Subluxations

What Is a Vertebral Subluxation?

A vertebral subluxation, or a subluxated vertebra, is a vertebra which has lost its normal position and/or motion in relation to neighboring vertebrae. The improper function between vertebrae generates mechanical stress within the spine. This stress results in accelerated wear and tear on the surrounding tissues. The process is similar to the premature breakdown of the tires on your car when the alignment is off.

More importantly, because of the relationship between the spinal column, the spinal cord and the spinal nerves, vertebral subluxations have the potential to impair proper nerve function. Once proper nerve function is compromised, communication within the body becomes less effective and can result in impaired health and decreased overall wellness of the individual.

What Causes Subluxations?

Simply put, vertebral subluxations are caused by physical, chemical and emotional stress.

Physical causes include acute trauma to the body, repetitive motions affecting the spine, bad postural habits, improper workstation habits and design, and weak or imbalanced spinal musculature. Sustained poor posture can often be more damaging to the spine and nervous system than a motor vehicle accident.

Chemicals which are harmful to the body decrease the body’s ability to function optimally and reduce the ability to successfully adapt to and withstand internal and external stresses—making us more susceptible to spinal subluxations and the consequences of these subluxations. Chemical causes include poor dietary and nutritional practices, drug and alcohol use and abuse, and the ingestion of chemical toxins in the foods we eat, air we breath and water we drink.

Emotional stress, or inadequate stress management skills, can deplete the body of the ability to sustain normal functions. The impact of emotional stress on physical health is well documented in the medical research and can have devastating effects on the immune system, making the body susceptible to injury and disease.

How Are Subluxations Corrected?

Doctors of chiropractic learn a variety of techniques that can be utilized to correct a subluxation. Most of these techniques will involve a chiropractic adjustment, which will be performed either by hand or instrument. The technique utilized is determined by the patient’s needs. For example, an infant with very elastic joints will receive a very different adjustment than a grown man. In either case, the chiropractic adjustment is very safe and comfortable.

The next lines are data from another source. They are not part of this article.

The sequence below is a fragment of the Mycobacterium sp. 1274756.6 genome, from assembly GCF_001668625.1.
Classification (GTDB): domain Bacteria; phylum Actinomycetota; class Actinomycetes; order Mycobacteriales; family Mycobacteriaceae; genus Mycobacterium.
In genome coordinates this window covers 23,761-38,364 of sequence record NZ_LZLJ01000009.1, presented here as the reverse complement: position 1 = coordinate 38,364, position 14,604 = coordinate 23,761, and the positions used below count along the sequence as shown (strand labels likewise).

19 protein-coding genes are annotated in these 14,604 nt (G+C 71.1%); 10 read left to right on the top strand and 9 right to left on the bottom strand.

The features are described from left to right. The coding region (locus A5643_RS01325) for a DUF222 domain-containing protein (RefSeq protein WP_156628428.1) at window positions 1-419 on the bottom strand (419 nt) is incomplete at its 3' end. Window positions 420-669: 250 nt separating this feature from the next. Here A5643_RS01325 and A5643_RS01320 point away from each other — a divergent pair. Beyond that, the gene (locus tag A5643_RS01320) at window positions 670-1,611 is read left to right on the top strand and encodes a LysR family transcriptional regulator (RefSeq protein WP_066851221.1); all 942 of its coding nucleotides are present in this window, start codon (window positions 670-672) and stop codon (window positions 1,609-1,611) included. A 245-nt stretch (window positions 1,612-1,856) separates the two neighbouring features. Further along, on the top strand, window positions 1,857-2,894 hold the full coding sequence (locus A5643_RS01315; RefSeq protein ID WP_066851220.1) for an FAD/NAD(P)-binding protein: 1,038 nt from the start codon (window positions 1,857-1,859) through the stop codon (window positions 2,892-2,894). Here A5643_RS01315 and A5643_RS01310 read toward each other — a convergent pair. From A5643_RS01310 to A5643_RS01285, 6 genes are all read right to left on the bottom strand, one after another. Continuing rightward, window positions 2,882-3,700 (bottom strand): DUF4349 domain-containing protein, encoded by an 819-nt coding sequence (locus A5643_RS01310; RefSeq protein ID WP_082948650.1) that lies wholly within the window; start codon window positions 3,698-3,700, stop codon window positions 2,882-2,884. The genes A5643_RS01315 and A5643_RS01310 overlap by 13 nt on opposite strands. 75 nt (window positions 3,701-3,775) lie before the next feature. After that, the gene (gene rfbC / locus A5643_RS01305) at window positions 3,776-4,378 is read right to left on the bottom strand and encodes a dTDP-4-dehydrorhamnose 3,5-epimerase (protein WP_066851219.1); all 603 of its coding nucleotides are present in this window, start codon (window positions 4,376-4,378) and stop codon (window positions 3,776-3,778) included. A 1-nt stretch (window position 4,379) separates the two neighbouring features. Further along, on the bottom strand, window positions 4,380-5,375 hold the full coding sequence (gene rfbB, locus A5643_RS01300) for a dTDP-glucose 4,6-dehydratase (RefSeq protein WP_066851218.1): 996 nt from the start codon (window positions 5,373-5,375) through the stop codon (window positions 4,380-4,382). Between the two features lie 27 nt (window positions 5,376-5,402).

Subluxations generally require multiple adjustments for full correction to occur. Similar to straightening teeth, correcting malfunctioning and malaligned vertebrae requires time for the tissues to accept this new position as normal.

How Will I Know If I Have a Subluxation?

Vertebral subluxations are often asymptomatic, therefore symptoms are often a poor indicator of the presence of subluxations. In order to determine if a patient suffers from a vertebral subluxation, a doctor of chiropractic will use high-tech diagnostics that allow them to evaluate the health of the spine and nervous system. Chiropractors are unique in the health care field, as they are the only professionals trained to detect and treat subluxations.

The following symptoms suggest that a subluxation may be present and warrant a thorough chiropractic evaluation:

  • neck pain, tenderness, soreness and stiffness
  • back pain, tenderness, soreness and stiffness
  • headache
  • dizziness or balance problems
  • spinal muscle spasm, tightness or weakness
  • reduced spinal mobility
  • pain, numbness or tingling in the extremities
  • joint pain and stiffness
  • low energy
  • poor overall state of health
  • poor tissue healing

Subluxations are similar to cavities in that many times a significant amount of damage is present before symptoms such as pain are felt. This is why we recommend, like your dentist, that individuals seek periodic spinal evaluations to check for the presence of subluxations and other spinal abnormalities, even in the absence of pain.

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